ISSN 1470-3947 (print) | ISSN 1479-6848 (online)

Endocrine Abstracts (2008) 16 P144

The safety and efficacy of injectable testosterone undecanoate during routine clinical management of hypogonadism: an analysis from a long-term 'real-life' study

Hermann M Behre1 & Joerg Elliesen2


1Center of Reproductive Medicine and Andrology, University Hospital Halle, Halle, Germany; 2Bayer Schering Pharma AG, Berlin, Germany.


Objective: This open-label, single-arm study assessed the long-term safety and efficacy of injectable testosterone undecanoate (TU; Nebido) in men with hypogonadism.

Methods: Men aged 18–75 years with hypogonadism (baseline serum total testosterone <10 nmol/l) were recruited. The study was performed under conditions designed to resemble routine clinical management: patients with underlying conditions such as diabetes mellitus and hypertension were eligible for inclusion, and variable injection intervals were permitted. The study protocol was approved by the appropriate independent ethics committees. Patients received intramuscular injections of 1000 mg TU at treatment visits separated by intervals of 6–10 weeks (after the first injection) or 10–14 weeks (after all subsequent injections). Here, we report the findings of an analysis performed at the end of the interval following the tenth injection (1.8–2.6 years after patient entry into the study). The primary endpoint of the study was the serum level of prostate-specific antigen (PSA; assessed at baseline and at alternate treatment visits). Secondary variables included trough total testosterone levels (assessed at baseline and all treatment visits).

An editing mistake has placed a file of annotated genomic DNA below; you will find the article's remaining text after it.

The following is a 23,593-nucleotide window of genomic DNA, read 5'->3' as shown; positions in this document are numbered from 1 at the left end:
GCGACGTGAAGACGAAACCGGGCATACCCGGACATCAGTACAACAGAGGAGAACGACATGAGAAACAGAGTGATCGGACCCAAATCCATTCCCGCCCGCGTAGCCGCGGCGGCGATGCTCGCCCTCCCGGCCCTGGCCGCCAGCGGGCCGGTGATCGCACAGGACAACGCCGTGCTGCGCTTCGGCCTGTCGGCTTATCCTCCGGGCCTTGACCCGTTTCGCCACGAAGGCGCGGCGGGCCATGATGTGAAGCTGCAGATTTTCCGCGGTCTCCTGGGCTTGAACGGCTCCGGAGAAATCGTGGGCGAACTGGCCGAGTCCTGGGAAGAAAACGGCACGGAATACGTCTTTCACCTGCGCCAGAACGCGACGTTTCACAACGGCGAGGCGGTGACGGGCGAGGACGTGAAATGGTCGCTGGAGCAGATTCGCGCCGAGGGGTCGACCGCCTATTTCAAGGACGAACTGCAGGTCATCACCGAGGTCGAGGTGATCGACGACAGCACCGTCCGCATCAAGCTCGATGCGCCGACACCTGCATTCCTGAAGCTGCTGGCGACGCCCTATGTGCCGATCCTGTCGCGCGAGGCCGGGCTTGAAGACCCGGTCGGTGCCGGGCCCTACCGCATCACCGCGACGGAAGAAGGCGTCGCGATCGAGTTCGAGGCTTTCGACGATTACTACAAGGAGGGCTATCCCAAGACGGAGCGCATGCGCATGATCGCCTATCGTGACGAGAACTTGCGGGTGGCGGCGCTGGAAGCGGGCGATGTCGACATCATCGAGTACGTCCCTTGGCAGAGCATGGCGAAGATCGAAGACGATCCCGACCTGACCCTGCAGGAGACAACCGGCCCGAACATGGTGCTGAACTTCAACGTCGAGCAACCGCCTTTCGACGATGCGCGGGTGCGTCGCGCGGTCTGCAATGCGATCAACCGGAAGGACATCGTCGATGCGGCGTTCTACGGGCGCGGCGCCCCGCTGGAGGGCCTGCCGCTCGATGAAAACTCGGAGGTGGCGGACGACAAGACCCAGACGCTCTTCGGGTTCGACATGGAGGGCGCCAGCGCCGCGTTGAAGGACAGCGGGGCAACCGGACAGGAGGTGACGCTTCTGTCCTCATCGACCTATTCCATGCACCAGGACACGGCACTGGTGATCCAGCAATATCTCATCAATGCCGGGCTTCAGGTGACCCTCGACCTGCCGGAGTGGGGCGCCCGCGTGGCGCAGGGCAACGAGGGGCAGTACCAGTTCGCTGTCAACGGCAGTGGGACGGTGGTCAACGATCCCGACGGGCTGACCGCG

Results: A total of 77 patients (mean (standard deviation) age, 47.8 (11.6) years) were included in this analysis. Mean PSA levels remained close to baseline throughout (baseline: 0.81 (0.78) ng/ml; before ninth injection: 1.14 (1.1) ng/ml). Mean haematocrit remained with the normal range, and treatment was generally well tolerated. Trough total testosterone levels were restored to the physiological range after the second injection and throughout the remainder of the study (baseline: 5.8 (3.0) nmol/l; before tenth injection: 13.6 (3.7) nmol/l).

Conclusions: This ‘real-life’ study – performed under routine clinical conditions – confirmed the safety of long-term intramuscular TU treatment in men with hypogonadism. The efficacy of treatment in restoring and maintaining physiological levels of serum testosterone was also demonstrated.

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